The enzyme reaction was performed in a 4-mL vial with a solid-top polypropylene cap using 50 μL of protein solution in a final volume of 200 μL containing Tris-HCl buffer (25 mm, pH 7.0) supplemented with 10% glycerol, 10 mm MgSO4, 5 mm DTT, and 43.5 μm FPP. After incubation at 30°C for 1 h, a SPME fiber was inserted into the headspace of the vial to collect volatiles for 30 min and then transferred to the injection port of a GC-MS system (M9000 GC3DQMS; Hitachi) for desorption. The conditions for GC-MS, identification of compounds, and calculation of the product ratio were as described above. The determination of the kinetic parameters of the active mutants was performed by using the proteins expressed in E. coli as described above.

Western Blotting

The Transcend Colorimetric Translation Detection System was used to visualize the proteins synthesized in vitro. The transcend biotin-Lysyl-tRNA (Promega) was added to the translation reaction, and the biotinylated Lys residues were incorporated into nascent proteins during translation. After SDS-PAGE and electroblotting to a nitrocellulose membrane, the biotinylated proteins were visualized by binding streptavidin alkaline phosphatase, followed by colorimetric detection (nitro blue tetrazolium/5-bromo-4-chloro-3-indolyl phosphate).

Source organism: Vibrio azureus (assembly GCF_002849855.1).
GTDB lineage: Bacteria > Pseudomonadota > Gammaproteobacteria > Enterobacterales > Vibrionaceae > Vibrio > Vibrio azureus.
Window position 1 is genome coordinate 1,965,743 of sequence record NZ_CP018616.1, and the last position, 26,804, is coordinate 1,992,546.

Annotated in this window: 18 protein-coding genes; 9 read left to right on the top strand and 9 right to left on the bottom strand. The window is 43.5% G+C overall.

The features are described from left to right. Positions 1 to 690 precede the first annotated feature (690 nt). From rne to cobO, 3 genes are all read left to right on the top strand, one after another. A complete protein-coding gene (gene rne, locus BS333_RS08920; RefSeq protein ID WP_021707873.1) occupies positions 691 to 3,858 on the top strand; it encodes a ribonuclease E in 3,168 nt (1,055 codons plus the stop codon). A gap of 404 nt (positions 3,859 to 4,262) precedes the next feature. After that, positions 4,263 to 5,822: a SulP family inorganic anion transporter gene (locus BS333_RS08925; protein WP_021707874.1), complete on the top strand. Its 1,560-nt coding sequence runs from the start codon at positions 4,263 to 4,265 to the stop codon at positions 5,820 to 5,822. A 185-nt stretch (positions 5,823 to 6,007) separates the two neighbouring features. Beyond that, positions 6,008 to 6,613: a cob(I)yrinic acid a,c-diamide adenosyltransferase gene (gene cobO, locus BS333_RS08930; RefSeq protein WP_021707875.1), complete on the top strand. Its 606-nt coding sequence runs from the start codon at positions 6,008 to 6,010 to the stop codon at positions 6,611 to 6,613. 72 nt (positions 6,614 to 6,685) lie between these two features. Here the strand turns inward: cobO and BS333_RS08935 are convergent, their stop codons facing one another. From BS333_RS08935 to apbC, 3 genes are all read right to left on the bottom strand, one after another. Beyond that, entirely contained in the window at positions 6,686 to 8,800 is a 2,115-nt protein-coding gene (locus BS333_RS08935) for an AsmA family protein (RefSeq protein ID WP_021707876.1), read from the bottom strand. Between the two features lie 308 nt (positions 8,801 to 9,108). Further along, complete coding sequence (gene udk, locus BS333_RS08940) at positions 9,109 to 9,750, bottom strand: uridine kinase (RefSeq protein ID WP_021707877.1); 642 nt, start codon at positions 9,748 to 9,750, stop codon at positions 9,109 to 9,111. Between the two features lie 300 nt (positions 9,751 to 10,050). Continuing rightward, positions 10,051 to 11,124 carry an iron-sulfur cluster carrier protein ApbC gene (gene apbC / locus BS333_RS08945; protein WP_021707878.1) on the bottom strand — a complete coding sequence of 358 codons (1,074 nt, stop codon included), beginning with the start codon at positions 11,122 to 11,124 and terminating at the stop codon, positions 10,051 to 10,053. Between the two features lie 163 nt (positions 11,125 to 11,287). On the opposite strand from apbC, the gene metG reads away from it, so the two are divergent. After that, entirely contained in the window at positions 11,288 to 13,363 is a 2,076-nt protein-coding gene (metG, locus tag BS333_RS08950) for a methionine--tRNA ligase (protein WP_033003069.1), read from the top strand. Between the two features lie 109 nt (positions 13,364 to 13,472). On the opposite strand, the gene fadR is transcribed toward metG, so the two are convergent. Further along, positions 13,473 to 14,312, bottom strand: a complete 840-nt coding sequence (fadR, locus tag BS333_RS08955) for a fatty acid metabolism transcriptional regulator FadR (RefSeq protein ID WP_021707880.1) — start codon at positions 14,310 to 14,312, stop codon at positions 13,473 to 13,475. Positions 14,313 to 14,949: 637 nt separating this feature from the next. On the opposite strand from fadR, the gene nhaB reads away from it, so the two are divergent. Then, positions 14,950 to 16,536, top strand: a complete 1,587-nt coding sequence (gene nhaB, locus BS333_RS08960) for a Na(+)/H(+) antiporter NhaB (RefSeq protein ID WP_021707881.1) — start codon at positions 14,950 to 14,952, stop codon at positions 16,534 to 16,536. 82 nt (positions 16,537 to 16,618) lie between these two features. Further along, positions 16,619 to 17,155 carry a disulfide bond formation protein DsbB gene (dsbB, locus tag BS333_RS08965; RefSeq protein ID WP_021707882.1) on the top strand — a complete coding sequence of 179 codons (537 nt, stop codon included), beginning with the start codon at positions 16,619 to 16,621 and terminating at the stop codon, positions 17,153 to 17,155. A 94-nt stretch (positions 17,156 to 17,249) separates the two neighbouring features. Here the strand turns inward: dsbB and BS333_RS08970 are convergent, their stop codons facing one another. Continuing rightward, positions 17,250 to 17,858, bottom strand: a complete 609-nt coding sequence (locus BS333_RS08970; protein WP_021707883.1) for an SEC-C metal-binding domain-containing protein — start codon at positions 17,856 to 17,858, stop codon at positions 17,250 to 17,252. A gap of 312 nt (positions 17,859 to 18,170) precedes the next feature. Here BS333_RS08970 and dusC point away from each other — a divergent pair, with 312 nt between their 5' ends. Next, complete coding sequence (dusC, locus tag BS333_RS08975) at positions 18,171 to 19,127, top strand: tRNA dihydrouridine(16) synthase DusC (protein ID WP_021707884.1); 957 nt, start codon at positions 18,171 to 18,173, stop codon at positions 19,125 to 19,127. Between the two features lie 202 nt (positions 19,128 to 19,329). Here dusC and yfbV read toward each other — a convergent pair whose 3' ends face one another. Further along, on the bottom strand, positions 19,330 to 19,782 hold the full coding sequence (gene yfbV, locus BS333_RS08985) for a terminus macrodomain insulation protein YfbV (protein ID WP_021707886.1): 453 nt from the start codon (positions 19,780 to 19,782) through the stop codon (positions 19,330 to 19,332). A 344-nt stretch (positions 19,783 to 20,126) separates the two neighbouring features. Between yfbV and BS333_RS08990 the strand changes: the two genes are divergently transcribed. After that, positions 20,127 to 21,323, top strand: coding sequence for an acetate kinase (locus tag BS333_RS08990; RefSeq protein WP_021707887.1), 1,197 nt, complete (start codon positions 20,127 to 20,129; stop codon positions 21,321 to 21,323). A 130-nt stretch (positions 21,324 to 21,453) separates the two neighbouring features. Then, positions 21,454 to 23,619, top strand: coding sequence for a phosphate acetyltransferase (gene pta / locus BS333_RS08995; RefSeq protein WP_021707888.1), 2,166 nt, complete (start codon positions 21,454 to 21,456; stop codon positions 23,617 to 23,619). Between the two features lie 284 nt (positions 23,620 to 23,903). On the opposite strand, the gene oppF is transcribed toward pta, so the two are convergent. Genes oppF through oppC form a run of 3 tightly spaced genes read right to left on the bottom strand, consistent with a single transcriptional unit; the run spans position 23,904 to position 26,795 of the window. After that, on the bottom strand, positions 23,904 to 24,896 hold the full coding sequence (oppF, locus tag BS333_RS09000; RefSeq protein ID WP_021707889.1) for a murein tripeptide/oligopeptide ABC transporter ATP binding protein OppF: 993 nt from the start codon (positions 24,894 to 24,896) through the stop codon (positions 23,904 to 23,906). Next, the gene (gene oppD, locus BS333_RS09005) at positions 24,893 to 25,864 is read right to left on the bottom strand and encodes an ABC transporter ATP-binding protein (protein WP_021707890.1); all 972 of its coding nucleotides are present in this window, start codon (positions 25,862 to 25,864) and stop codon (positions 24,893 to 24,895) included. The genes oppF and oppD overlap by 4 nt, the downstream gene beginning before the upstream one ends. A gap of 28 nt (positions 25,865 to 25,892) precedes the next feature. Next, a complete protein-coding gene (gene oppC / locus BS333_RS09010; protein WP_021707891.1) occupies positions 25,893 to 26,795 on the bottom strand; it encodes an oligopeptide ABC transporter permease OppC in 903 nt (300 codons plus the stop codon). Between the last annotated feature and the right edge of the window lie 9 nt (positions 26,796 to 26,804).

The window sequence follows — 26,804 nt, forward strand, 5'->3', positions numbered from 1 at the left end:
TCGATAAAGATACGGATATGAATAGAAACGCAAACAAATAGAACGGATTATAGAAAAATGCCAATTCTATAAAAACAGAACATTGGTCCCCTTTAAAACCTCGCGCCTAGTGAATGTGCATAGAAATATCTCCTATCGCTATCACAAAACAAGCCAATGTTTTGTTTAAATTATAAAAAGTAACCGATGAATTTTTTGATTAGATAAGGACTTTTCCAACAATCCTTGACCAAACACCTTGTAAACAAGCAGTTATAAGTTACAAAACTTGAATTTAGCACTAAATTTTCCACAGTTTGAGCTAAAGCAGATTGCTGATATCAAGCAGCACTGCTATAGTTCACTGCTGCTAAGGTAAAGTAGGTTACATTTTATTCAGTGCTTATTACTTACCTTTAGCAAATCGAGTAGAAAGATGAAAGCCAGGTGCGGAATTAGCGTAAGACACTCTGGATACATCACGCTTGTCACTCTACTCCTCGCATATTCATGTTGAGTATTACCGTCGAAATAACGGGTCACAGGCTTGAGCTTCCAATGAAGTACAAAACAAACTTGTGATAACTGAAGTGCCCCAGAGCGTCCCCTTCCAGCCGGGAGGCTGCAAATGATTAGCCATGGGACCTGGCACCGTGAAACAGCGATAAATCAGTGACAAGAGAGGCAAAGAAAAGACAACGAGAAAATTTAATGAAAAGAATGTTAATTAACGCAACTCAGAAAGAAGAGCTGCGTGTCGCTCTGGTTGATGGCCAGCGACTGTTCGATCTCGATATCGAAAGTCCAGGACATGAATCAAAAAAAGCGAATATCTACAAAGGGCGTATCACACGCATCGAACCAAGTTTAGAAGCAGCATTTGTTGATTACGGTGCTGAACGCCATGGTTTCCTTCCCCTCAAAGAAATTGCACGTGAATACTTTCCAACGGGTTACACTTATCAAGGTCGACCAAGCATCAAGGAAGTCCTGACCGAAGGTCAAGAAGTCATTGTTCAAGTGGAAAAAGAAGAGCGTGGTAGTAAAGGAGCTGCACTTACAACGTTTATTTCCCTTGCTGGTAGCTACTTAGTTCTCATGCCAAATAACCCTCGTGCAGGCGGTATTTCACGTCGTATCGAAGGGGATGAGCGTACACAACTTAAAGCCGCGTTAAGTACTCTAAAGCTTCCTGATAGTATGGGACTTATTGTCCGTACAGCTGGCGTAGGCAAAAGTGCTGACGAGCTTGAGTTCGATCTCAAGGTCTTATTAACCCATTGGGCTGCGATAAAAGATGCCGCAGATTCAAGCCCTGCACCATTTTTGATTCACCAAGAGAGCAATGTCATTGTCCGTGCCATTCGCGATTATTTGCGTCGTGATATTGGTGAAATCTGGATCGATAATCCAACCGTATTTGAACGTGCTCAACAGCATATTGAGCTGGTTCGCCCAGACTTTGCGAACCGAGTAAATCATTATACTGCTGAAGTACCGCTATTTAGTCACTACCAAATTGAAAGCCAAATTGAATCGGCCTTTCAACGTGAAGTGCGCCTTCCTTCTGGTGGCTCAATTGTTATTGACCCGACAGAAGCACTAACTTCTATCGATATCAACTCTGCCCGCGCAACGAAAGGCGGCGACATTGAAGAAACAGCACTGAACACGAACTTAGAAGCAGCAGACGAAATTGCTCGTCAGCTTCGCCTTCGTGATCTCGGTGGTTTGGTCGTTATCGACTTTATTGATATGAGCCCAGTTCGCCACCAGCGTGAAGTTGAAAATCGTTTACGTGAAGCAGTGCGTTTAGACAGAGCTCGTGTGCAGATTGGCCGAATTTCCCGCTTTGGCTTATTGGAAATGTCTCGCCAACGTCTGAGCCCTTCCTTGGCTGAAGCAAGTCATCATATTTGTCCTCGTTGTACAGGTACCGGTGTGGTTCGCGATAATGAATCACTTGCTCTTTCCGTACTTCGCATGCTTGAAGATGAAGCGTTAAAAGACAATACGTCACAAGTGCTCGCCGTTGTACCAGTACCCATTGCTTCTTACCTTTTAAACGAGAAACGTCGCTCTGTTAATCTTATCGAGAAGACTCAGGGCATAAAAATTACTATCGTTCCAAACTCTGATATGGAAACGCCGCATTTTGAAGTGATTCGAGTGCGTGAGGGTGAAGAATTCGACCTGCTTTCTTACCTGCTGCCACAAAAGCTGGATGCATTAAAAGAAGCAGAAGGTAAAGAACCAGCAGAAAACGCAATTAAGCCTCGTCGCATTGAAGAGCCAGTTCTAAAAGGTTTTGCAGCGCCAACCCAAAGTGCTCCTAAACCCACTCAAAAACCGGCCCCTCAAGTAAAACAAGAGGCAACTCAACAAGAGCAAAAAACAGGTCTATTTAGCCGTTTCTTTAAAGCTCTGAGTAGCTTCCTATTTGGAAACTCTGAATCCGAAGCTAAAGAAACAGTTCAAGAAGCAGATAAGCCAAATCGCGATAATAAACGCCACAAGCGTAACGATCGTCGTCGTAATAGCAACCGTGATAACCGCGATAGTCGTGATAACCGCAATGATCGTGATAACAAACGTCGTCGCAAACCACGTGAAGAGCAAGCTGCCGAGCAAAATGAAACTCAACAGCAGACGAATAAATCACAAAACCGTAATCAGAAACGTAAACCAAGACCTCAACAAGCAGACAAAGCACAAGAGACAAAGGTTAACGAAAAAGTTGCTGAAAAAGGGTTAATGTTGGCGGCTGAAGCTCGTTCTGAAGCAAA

Molecular Modeling

Deep View/Swiss-PDBViewer (http://spdbv.vital-it.ch/) and SWISS-MODEL were used to develop three-dimensional models of AcC1 and AcC2 based on the structure of the 5-epi-aristolochene synthase from Nicotiana tabacum containing the substrate analog farnesyl hydroxyphosphonate (Protein Data Bank ID code 5EAT).

Sequence data from this article can be found in the GenBank/EMBL libraries under accession numbers GU083696, GU083697, GU083698, GU083699, and GU083700.

Supplemental Data

The following materials are available in the online version of this article.

Supplementary Material

[Supplemental Data]


We thank Professor Joe Chappell for great comments on the manuscript.